Students walk with a teacher at Reyes Elementary School on Nov. 29. (Corrie Boudreaux/El Paso Matters)

Many schools participating in the collaborative program have chosen to focus on social-emotional learning (SEL), which aims to enhance educational outcomes by helping students understand their emotions and develop social skills.

Schools like Silvestre and Carolina Reyes Elementary in the Canutillo Independent School District and O’Shea Keleher primarily emphasize the social aspect of SEL in hopes of improving peer-to-peer connections among students.

“We’ve discovered that our students feel closely connected with the adults in the building but are struggling with peer-to-peer interaction,” shared Laura Garcia, the Principal of O’Shea Keleher. “Therefore, we’re trying to identify the root of this problem and provide them with tools to foster positive peer interactions.”

Educators note that even before the pandemic, students already faced challenges connecting with one another. The lockdown measures further exacerbated this issue, particularly among younger students.

“We lost a lot of skills regarding interpersonal interactions among our kids. It was problematic at all levels, but our pre-K through first-grade students never fully developed these skills due to the pandemic,” explained Jessica Melendez-Carrillo, Principal of Reyes Elementary.

Following extensive research and understanding student needs, the teams will move on to the “envisioning” stage, during which they will develop plans to address the identified issues.

Melendez-Carrillo’s team at the Upper Valley school is looking into implementing “morning circles.” These circles will provide students with the opportunity to discuss, resolve conflicts, and connect at the beginning of each day. The team is currently brainstorming and learning from other schools that have successfully implemented these circles.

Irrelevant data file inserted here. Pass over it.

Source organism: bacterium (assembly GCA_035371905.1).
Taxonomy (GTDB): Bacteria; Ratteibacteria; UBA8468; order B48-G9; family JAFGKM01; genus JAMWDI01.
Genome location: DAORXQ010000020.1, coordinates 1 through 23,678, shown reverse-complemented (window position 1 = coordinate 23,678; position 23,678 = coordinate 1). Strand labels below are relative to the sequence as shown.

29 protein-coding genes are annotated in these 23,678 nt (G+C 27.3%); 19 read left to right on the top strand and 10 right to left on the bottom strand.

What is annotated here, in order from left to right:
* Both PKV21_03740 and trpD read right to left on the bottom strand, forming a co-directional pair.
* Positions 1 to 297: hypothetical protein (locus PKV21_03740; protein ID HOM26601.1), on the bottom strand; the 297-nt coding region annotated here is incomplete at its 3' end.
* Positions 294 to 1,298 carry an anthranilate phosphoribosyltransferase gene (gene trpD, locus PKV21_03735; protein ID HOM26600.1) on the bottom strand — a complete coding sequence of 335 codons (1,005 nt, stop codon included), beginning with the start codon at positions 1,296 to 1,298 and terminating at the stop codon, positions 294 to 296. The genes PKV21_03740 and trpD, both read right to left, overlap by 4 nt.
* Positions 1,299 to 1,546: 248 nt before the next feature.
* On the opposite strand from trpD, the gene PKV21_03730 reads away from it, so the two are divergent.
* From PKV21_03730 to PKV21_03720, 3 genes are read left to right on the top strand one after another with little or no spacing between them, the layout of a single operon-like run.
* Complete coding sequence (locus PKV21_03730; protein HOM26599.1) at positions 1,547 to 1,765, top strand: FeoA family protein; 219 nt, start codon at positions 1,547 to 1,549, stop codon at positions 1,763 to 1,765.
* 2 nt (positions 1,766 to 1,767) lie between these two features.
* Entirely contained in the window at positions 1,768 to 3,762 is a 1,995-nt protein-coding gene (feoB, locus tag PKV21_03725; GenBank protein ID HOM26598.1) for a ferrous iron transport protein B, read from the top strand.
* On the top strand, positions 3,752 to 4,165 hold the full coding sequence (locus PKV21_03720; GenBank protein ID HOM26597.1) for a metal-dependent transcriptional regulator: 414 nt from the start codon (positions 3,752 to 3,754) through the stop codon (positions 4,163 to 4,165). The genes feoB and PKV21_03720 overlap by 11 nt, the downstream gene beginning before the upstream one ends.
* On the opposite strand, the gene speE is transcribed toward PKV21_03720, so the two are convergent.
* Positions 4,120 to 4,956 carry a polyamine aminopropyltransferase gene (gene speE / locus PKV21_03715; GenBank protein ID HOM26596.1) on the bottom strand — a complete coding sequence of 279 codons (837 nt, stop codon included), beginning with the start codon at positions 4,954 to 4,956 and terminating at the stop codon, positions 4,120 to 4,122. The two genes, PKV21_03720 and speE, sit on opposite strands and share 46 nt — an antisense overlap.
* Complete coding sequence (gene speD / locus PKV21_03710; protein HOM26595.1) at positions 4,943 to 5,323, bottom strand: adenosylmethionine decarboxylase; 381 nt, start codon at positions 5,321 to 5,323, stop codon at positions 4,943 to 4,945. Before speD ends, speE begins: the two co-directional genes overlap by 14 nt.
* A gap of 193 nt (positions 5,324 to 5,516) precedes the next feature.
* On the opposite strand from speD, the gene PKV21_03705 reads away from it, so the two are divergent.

Jessica Carrillo, Principal of Congressman Silvestre & Carolina Reyes Elementary School, shares her team’s plans to focus on developing and implementing social and emotional intelligence programs for their students. (Corrie Boudreaux/El Paso Matters)

“We’re collaborating, thinking, and reevaluating our existing protocols to identify areas for improvement,” stated Melendez-Carrillo.

At Welch Elementary, the team has explored the idea of implementing “talk circles,” which will allow teachers and students to engage in conversations on an equal level. The goal is to foster a sense of belonging and give students a voice.

“During these morning circles, teachers will participate alongside students, establishing an atmosphere of equality. Everyone will have an equal say, promoting that feeling of belongingness,” explained Daisy Garcia.

Laura Garcia and her team at O’Shea Keleher are currently collecting data and collaborating with Transcend to create a parent survey before determining their next steps.

Once the teams finalize their plans, Transcend will assist in implementing these plans, evaluating their success, and restarting the process.

“We assist schools in creating models that align with their vision,” said Smith.

Ultimately, the school leaders participating in this collaborative program hope to enhance their students’ lives and equip them for the future.

“I want to ensure that every student we send to middle school has a strong sense of self and confidence, knowing they can be whoever they want without fear of judgment,” asserted Laura Garcia.

Nadia Tellez, Choose to Excel Director at CREEED, expressed that the program aims to help students succeed beyond their academic journey.

“We’re excited to support an initial group of eight schools in exploring new models of student success. Our goal is not just to